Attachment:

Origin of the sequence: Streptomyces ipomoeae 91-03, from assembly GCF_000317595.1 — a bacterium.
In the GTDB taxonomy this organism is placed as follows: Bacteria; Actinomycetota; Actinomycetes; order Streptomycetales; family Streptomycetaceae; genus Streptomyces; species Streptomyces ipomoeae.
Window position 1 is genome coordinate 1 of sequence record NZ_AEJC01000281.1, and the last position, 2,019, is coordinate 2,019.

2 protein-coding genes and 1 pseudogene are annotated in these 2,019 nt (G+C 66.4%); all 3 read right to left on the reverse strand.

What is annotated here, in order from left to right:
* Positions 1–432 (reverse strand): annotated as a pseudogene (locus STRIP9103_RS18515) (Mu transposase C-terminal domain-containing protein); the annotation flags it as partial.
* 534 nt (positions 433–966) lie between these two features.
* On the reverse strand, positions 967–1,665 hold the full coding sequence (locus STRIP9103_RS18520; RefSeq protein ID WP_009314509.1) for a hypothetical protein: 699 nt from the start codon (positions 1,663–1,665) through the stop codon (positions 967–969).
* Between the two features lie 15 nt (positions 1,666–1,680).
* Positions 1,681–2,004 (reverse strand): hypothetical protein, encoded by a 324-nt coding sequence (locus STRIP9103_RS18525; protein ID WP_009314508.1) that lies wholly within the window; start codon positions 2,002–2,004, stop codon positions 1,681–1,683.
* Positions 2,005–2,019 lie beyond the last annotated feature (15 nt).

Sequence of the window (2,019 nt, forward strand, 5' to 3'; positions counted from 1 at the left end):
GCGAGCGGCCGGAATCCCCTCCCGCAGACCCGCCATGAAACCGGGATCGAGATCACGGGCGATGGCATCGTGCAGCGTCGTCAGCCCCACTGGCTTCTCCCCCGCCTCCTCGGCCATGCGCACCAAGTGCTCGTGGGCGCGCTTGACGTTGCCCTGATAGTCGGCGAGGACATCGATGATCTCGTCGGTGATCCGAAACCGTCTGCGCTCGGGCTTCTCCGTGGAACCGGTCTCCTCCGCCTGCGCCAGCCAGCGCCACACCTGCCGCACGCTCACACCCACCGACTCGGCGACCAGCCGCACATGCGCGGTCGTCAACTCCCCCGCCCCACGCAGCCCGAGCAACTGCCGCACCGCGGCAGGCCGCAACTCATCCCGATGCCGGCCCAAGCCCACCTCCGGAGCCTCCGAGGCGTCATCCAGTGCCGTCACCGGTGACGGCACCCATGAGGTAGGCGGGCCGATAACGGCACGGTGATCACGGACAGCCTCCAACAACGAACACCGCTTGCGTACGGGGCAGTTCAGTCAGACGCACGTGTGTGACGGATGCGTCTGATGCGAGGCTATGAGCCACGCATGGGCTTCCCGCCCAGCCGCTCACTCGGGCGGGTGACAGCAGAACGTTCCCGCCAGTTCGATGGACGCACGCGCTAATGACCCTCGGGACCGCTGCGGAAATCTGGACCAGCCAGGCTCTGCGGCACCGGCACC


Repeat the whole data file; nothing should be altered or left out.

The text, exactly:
Origin of the sequence: Streptomyces ipomoeae 91-03, from assembly GCF_000317595.1 — a bacterium.
In the GTDB taxonomy this organism is placed as follows: Bacteria; Actinomycetota; Actinomycetes; order Streptomycetales; family Streptomycetaceae; genus Streptomyces; species Streptomyces ipomoeae.
Window position 1 is genome coordinate 1 of sequence record NZ_AEJC01000281.1, and the last position, 2,019, is coordinate 2,019.

2 protein-coding genes and 1 pseudogene are annotated in these 2,019 nt (G+C 66.4%); all 3 read right to left on the reverse strand.

What is annotated here, in order from left to right:
* Positions 1–432 (reverse strand): annotated as a pseudogene (locus STRIP9103_RS18515) (Mu transposase C-terminal domain-containing protein); the annotation flags it as partial.
* 534 nt (positions 433–966) lie between these two features.
* On the reverse strand, positions 967–1,665 hold the full coding sequence (locus STRIP9103_RS18520; RefSeq protein ID WP_009314509.1) for a hypothetical protein: 699 nt from the start codon (positions 1,663–1,665) through the stop codon (positions 967–969).
* Between the two features lie 15 nt (positions 1,666–1,680).
* Positions 1,681–2,004 (reverse strand): hypothetical protein, encoded by a 324-nt coding sequence (locus STRIP9103_RS18525; protein ID WP_009314508.1) that lies wholly within the window; start codon positions 2,002–2,004, stop codon positions 1,681–1,683.
* Positions 2,005–2,019 lie beyond the last annotated feature (15 nt).

Sequence of the window (2,019 nt, forward strand, 5' to 3'; positions counted from 1 at the left end):
GCGAGCGGCCGGAATCCCCTCCCGCAGACCCGCCATGAAACCGGGATCGAGATCACGGGCGATGGCATCGTGCAGCGTCGTCAGCCCCACTGGCTTCTCCCCCGCCTCCTCGGCCATGCGCACCAAGTGCTCGTGGGCGCGCTTGACGTTGCCCTGATAGTCGGCGAGGACATCGATGATCTCGTCGGTGATCCGAAACCGTCTGCGCTCGGGCTTCTCCGTGGAACCGGTCTCCTCCGCCTGCGCCAGCCAGCGCCACACCTGCCGCACGCTCACACCCACCGACTCGGCGACCAGCCGCACATGCGCGGTCGTCAACTCCCCCGCCCCACGCAGCCCGAGCAACTGCCGCACCGCGGCAGGCCGCAACTCATCCCGATGCCGGCCCAAGCCCACCTCCGGAGCCTCCGAGGCGTCATCCAGTGCCGTCACCGGTGACGGCACCCATGAGGTAGGCGGGCCGATAACGGCACGGTGATCACGGACAGCCTCCAACAACGAACACCGCTTGCGTACGGGGCAGTTCAGTCAGACGCACGTGTGTGACGGATGCGTCTGATGCGAGGCTATGAGCCACGCATGGGCTTCCCGCCCAGCCGCTCACTCGGGCGGGTGACAGCAGAACGTTCCCGCCAGTTCGATGGACGCACGCGCTAATGACCCTCGGGACCGCTGCGGAAATCTGGACCAGCCAGGCTCTGCGGCACCGGCACC